Archive for the ‘B&W’ Category

Watching Time Go By   2 comments

Rainbow“Watching Time Go By” (Nicaragua, 2007) — Image by kenne

Muddy rut-carved roads
in the Nicaraguan mountains
we reach a village in a 4X4
where women and children
wait out the day, men having
left before daylight in
backs of pickup trucks.

A young woman stands
in the open doorway

I try not to see her as
an object 
to be photographed
for my travel photo journal,
instead 
to capture a story
to be told by the viewer.

— kenne

 

 

hiking friends — black and white in shades of gray   Leave a comment

Box Springs TrailImage by kenne

friends hiking Box Camp
naturalists lead the way
for fellow hikers 
      always stay on the marked trail
            black and white in shades of gray

-- kenne

This World Exceeds Stillness   Leave a comment

Friday with Friends & Molino Basin to Prison CampBug Springs Trail Landscape — Black & White Image by kenne

Silent knowledge —

the spirit is enlightened of itself.

Contemplate the void:

this world exceeds stillness.

— from Riprap and Cold Mountain Poems, by Gary Snyder

Windswept Grasslands   Leave a comment

Bug Springs 2012Windswept Grasslands in the Santa Catalina Mountains — Image by kenne

Taking inspiration from the likes of Lewis Carroll, Robert Frost and Carl Sandburg.

Branches reach into the dark sky

over windswept grasslands,

directing our eyes and ears

to the relationship between

the living and the dead.

— kenne

December Street Photos   Leave a comment

street-photos-bw-blog

pigens-0128-blog

street-photos-bw-2-blogImages by kenne

In photography, there is a reality so subtle that it becomes more real than reality.

— Alfred Stieglitz

What’s The Good Of It?   Leave a comment

worker-0121-blogImage by kenne

WHAT’S THE GOOD OF IT

He had short patience for scientific study:
All they want to know is why frogs croak.
It’s a philosophical opposition,
his believing in things as only themselves
and the intrusiveness of explanations.
I can’t begin to tell you how much he hated ballet.
What’s the good of it?
He liked The Flintstones and wrestling.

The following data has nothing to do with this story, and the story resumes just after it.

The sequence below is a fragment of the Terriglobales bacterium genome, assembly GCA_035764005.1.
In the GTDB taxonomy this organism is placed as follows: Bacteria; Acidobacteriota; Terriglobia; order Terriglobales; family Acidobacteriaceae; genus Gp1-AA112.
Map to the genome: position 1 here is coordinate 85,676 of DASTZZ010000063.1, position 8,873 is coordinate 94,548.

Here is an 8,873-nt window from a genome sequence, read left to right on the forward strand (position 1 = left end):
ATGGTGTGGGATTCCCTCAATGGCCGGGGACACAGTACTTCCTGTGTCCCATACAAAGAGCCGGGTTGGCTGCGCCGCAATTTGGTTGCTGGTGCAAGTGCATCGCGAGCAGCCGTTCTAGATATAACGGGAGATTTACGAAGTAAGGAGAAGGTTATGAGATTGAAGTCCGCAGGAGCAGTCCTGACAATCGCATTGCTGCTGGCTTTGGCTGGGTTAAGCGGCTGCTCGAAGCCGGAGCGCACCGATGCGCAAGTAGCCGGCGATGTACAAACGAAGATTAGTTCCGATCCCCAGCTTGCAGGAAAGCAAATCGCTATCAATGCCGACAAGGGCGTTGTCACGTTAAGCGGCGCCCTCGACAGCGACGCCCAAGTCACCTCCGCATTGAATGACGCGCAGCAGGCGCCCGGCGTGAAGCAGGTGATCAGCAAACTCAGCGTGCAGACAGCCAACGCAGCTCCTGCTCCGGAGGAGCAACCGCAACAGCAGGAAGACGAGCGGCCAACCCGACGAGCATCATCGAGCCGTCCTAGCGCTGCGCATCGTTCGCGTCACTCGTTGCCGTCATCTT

Frogs croak.
Otherwise he liked things that could be
lifted and stacked and put into place.
He thought best with his hands.
He built clocks, cradles, worked a lathe.
He took the world’s measure.
He was good and he was of it.

— Lee Upton

Seeing Through Their Eyes, Not With Them   Leave a comment

 

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Truman Capote — Image by Karl Bissinger

ART IN BLACK AND WHITE –SEEING THROUGH THEIR EYES, NOT WITH THEM

For years I have belonged to a monthly book club, “Society of the 5th Cave.”  In November of 2008, the book selection was Portraits and Observations – The Essays of Truman Capote. Capote’s prose has superb style, as illustrated in this early morning walk in New Orleans:

“…I stopped still in the middle of a block, for I’d caught out of the corner of my eye a tunnel-passage, an overgrown courtyard. A crazy-looking white hound stood stiffly in the green fern light shinning at the tunnel’s end, and compulsively I went toward it. Inside there was a fountain; water spilled delicately from a monkey-statue’s bronze mouth and made on pool pebbles desolated bell-like sounds. He was hanging from a willow, a bandit-faced man with kinky platinum hair; he hung so limply, like the willow itself. There was terror in that silent suffocated garden. Closed windows looked on blindly; sail tracks glittered silver on elephant ears, nothing moved except his shadow.”

I love it, “…nothing moved except his shadow.”

However, the posting is not so much about Truman Capote as it’s about the photographer, Karl Bissinger, who died November 25, 2008. Bissinger photographed many artists, actors, and writers in the 1950’s, among them, Truman Capote.

Gore Vidal has written on the Bissinger image below (from left: ballerina Tanaquil LeClercq, novelist Donald Windham, artist Buffie Johnson, Tennessee Williams, Gore Vidal and Karl Bissinger): 

“So study this picture, and see what optimistic people looked like as they began what they thought would be lifelong careers, and in some cases indeed lasted as we lost more and more of a country that is no country without Karl Bissinger to make art of it.”

kenne

 

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Image by Karl Bissinger (Source — NY Times)

(First posted, November 28, 2008)

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